Florida broke record for COVID-19 hospitalizations for the second day in a row: most are not vaccinated

A man is taken to a hospital in Clearwater, Florida. REUTERS / Octavio Jones

According to data provided by the nation’s Department of Health and Human Services, in Florida there are 11,863 people hospitalized for the COVID-19 virus. This is the highest number of people hospitalized since the pandemic began. The second highest number was given yesterday.

Of the more than 11 thousand hospitalized, 2,406 are in intensive care. Currently 40 percent of intensive care beds in the state are occupied, so there is no concern regarding the ability to care for new patients.

What worries at this moment is the speed with which cases are increasing.

“Last year, in 2020, it took us 60 days to go from 2,000 cases to 10,000. In 2021, in just 27 days we surpassed the peak of last year, the increase is dramatic ”, he indicated Mary Mayhew, president of the Florida Hospital Association, in dialogue with the national press of the United States. Mayhew confirmed what has been said from the beginning: those hospitalized are younger than those who ended up hospitalized last year, and the vast majority are not vaccinated.

In Miami-Dade County, the situation has not yet reached the extremes that were seen in 2020, but the situation is getting complicated every day. According to the latest report delivered to the county by 25 of the 29 hospitals in the area, there are 1,421 people hospitalized with COVID 19, 249 of whom are in intensive care.

87 percent of COVID patients in Miami-Dade hospitals are not vaccinated. According to medical experts, in the few serious cases of vaccinated people, there are usually underlying diseases that further complicate the cases.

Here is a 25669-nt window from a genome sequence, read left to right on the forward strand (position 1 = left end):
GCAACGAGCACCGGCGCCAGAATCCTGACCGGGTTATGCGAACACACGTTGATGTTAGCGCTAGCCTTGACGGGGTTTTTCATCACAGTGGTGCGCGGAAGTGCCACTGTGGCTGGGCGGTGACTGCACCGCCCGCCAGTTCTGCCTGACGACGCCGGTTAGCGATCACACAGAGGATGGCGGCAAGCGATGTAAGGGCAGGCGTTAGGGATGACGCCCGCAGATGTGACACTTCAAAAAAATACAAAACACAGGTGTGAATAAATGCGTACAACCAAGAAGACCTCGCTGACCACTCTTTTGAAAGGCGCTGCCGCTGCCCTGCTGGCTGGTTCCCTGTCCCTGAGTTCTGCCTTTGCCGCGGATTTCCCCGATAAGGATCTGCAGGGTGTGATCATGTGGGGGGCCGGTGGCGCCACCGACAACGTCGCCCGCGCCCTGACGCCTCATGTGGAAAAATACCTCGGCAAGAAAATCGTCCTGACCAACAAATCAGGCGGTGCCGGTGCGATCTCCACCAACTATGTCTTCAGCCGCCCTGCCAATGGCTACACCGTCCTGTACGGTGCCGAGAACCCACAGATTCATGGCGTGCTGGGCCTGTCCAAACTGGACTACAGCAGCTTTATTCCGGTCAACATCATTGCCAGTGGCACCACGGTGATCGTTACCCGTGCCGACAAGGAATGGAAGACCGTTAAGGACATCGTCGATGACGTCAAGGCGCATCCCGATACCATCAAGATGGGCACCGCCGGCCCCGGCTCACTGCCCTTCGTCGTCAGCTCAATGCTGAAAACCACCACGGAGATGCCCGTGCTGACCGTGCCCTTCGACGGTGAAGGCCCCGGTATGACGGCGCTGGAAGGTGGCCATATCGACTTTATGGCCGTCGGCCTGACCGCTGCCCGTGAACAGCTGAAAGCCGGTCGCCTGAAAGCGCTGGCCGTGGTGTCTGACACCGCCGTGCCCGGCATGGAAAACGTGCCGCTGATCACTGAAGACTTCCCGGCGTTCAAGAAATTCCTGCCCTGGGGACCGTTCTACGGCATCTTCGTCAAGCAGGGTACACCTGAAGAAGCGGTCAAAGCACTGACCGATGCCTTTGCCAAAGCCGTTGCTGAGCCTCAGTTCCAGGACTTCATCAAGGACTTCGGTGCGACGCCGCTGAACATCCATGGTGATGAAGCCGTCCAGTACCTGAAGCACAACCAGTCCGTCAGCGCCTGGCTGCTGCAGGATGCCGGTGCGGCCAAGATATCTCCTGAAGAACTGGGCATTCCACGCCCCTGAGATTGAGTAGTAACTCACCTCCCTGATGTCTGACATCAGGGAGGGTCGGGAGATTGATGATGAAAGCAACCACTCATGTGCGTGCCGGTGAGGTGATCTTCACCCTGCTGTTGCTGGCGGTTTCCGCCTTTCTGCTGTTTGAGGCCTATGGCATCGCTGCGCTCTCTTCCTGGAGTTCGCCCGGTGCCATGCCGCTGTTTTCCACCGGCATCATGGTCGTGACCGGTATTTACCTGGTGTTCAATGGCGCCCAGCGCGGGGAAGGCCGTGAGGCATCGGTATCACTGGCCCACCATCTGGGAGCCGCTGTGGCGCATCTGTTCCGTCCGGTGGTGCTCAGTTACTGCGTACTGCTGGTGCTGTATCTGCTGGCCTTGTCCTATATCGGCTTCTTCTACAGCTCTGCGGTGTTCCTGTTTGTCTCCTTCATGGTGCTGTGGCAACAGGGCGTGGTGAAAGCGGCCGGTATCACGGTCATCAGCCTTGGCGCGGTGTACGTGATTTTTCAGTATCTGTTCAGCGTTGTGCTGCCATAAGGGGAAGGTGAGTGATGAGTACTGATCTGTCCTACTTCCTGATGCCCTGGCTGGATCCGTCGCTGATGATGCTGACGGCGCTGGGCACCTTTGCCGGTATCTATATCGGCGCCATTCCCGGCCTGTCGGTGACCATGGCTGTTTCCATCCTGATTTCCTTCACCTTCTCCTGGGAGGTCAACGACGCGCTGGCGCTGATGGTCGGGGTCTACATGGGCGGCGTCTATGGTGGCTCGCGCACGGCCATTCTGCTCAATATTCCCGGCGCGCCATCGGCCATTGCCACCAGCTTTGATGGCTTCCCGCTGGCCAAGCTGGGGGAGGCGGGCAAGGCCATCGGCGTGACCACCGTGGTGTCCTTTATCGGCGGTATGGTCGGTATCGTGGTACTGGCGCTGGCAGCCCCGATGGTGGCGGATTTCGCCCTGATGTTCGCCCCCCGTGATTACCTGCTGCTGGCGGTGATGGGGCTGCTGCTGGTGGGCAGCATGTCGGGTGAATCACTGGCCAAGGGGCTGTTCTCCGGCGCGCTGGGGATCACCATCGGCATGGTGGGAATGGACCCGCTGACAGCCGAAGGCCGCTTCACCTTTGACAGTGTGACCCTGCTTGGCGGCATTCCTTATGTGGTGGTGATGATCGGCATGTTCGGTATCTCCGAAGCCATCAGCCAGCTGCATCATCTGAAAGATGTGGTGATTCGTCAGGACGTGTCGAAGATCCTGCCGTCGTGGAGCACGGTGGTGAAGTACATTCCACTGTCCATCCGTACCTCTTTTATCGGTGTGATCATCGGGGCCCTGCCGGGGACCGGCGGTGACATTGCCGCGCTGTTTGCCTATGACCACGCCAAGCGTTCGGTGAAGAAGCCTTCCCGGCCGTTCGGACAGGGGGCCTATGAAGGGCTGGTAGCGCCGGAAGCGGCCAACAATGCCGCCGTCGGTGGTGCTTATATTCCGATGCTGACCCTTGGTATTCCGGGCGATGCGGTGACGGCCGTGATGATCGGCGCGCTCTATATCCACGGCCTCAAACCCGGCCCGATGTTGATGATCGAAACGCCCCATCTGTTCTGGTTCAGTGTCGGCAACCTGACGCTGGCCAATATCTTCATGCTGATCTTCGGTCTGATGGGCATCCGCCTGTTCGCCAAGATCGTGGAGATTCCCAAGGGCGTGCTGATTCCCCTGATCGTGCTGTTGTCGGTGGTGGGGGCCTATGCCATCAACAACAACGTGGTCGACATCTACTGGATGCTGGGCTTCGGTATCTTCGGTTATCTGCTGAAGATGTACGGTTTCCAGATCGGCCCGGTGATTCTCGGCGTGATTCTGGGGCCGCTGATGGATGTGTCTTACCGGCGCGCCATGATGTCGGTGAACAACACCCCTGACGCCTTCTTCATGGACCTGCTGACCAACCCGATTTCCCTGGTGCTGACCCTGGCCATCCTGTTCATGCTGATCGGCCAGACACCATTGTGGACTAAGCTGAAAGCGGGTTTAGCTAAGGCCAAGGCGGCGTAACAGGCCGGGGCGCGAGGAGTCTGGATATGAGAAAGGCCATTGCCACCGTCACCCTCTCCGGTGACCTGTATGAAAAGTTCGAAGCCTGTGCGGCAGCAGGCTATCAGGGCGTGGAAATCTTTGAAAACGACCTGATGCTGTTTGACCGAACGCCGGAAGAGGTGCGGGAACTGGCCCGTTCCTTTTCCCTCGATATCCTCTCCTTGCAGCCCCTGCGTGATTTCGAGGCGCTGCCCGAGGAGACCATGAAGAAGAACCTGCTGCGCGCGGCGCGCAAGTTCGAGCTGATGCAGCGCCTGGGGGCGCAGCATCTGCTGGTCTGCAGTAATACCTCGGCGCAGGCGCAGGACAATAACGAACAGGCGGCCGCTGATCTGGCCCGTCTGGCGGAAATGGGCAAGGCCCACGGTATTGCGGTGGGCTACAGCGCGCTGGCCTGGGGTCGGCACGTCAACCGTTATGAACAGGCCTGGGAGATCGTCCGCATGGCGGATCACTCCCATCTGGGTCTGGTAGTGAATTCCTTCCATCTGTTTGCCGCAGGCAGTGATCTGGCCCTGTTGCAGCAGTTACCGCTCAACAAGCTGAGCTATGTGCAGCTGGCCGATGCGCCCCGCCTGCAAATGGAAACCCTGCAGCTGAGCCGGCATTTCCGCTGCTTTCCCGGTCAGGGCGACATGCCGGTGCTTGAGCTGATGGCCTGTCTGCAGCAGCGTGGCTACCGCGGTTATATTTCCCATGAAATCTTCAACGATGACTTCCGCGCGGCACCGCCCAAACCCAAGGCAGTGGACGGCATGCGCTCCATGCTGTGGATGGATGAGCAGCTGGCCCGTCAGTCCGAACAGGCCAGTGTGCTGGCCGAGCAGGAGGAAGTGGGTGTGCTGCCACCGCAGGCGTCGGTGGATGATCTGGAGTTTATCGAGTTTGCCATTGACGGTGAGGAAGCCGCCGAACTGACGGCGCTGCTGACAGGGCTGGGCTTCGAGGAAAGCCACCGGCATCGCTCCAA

People queue to receive the covid-19 vaccine at the FEMA vaccination site open in Miami-Dade College, on April 5, 2021. EFE / EPA / CRISTOBAL HERRERA-ULASHKEVICH / Archive
People queue to receive the covid-19 vaccine at the FEMA vaccination site open in Miami-Dade College, on April 5, 2021. EFE / EPA / CRISTOBAL HERRERA-ULASHKEVICH / Archive

In Florida, more than 10.4 million people have already received the two doses of the vaccine (or the Johnson & Johnson mono dose), this implies that 49.1 percent of the total population is fully vaccinated.

In Miami-Dade the figures are better. In the most densely populated county in the state, 75.6 percent of the total population has received at least one dose of the vaccine. The figure rises to 87.3 percent if only those over 12 years of age are considered, who are the ones who can be vaccinated. 100 percent of those 65 and older in Miami-Dade have received at least one dose of the vaccine. When considering the number of those who received the two doses, it is 61.6 percent of the general population that is fully vaccinated. This probably explains why the county with the largest number of cases in Florida in the past is now better off than elsewhere in the region.

But beyond those who end up hospitalized, there are many new infected. Vaccinated people can be infected again, but it is difficult to develop severe cases. In Florida, which represents 6.5 percent of the country’s population, 21.6 percent of cases were registered this week nationwide, followed by California and Texas, according to data from the CDC (Centers for Disease Control, according to its acronym in English).

The state average of new cases per day, for seven days, amounts to 17,628 new infections every 24 hours in the last week. If compared to data from a month ago, the increase is 800 percent.

The predominant variant is Delta, which is considered more severe and contagious than previous variants.

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The new record of COVID-19 infections in Florida increased hospitalizations: most are young and are not vaccinated
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